Wednesday, August 07, 2019

"Brightburn": two-paragraph review

Produced by James Gunn ("Guardians of the Galaxy") and directed by David Yarovesky, 2019's "Brightburn" stars Jackson A. Dunn as Brandon Breyer, son of Kansas farming couple Kyle (David Denman) and Tori (Elizabeth Banks) Breyer. Branded "superhero horror" by the media, "Brightburn" is the story of a child who falls to Earth in a spaceship and, when he turns twelve, gets activated—so to speak—by the spaceship's alien technology. Flipping the Superman story on its head, Brandon goes full-on malefic, using his powers for evil. This initially means taking revenge against children and adults whom Brandon perceives as having wronged him, but as the alien ship's repeated message becomes clearer, Brandon's dark ambitions transform, in the end, into something more global in scale. Kyle and Tori had been unable to conceive (we're never told whether it's one or both parents who are infertile), so Brandon's cosmic arrival is a godsend. Once Brandon turns to the dark side, though, it's Kyle who catches on first while Tori remains in a state of maternal denial. People in the small town of Brightburn, Kansas, keep dying, and the circle slowly closes around the Breyer family.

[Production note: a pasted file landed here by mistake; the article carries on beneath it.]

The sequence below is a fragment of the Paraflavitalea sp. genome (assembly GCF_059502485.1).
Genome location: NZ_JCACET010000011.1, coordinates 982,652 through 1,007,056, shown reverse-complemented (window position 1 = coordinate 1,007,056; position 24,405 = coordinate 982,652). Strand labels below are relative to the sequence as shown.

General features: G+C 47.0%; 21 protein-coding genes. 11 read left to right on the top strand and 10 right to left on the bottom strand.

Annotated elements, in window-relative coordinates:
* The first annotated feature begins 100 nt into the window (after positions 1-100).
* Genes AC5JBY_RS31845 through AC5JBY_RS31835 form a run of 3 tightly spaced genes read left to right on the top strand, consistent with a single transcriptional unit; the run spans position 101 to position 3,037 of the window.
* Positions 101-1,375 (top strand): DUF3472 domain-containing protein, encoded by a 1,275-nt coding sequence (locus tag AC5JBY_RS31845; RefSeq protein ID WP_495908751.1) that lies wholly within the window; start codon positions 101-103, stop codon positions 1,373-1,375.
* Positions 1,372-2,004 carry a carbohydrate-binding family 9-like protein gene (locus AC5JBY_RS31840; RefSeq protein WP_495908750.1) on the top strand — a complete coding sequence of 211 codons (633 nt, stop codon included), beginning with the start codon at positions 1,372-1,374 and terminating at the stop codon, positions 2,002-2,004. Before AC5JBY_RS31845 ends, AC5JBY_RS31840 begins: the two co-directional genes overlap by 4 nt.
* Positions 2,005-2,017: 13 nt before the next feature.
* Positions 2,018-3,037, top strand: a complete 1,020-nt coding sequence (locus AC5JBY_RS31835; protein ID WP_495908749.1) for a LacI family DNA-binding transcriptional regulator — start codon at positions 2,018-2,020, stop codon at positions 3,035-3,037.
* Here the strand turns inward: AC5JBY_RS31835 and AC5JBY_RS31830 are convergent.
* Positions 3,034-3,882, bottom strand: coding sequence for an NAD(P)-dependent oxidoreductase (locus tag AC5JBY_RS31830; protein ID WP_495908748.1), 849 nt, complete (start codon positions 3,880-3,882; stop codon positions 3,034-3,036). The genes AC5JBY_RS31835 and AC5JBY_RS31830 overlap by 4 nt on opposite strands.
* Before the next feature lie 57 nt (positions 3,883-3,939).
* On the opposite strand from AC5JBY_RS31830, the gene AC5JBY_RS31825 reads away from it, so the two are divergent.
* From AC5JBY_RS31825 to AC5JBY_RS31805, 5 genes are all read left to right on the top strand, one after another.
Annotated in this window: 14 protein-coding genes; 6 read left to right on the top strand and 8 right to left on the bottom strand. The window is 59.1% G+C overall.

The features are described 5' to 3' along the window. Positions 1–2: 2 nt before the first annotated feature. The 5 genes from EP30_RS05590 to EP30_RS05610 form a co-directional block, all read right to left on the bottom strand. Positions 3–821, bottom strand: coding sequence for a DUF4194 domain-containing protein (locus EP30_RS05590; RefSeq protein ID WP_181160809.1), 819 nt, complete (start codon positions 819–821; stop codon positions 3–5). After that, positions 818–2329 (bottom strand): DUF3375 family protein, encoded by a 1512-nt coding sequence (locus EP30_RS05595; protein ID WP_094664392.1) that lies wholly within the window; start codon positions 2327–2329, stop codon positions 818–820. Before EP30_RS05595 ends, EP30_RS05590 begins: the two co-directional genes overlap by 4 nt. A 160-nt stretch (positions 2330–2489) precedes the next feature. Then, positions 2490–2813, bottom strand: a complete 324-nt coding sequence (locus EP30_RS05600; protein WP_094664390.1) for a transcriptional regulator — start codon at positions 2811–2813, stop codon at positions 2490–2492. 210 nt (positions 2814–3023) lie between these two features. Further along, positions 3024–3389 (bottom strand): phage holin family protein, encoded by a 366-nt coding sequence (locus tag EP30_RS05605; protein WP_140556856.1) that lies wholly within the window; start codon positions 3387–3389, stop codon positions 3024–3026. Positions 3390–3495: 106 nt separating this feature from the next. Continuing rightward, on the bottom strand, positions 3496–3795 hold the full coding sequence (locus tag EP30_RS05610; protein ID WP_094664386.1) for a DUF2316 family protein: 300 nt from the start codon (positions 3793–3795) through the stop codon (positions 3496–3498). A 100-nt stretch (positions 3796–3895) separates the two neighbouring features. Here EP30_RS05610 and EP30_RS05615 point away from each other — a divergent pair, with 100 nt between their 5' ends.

"Brightburn," which is basically an "Omen"-style Antichrist horror movie that happens to use superhero tropes, takes the cheap route and fills much of its run time with jump scares. There are a couple graphic scenes of gore—one involving a shard of glass embedded in a woman's eye, and another involving a man who loses his jaw when he bites his SUV's steering wheel during a crash—but for the most part, the movie relies on shadows, suspense, and the aforementioned jump scares to keep things moving along. Much of this struck me as boilerplate, and the only truly interesting question for me was how Brandon would handle his mother once she finally overcame her denial and faced the truth that her son was a monster. "Brightburn" has been hailed by some as a clever turning-turtle of the superhero narrative, but the very concept of the superhero-gone-bad has been done a thousand times already. It didn't help matters that the conflict between suspicious Kyle and in-denial Tori felt like an extended version of the "It's Not About the Nail" viral video on YouTube, with Kyle understanding the essence of the problem and Tori insisting he's missing the point. I also think the story could have been clearer about why, exactly, Brandon was turning evil. There were moments when it seemed as if his bullying at school, and his mistreatment by certain adults, were a catalyst for the curdling of Brandon's soul, but all in all, it felt more as if Brandon's evil directly resulted from the alien ship's powering up and beaming a creepily cryptic activation signal into the boy's head. In the end, "Brightburn" is good to watch with a bunch of half-drunk friends, but I don't think it fully commits to its gonzo premise. Despite the occasional gore, the film pulls its punches, and I was left feeling a bit empty.

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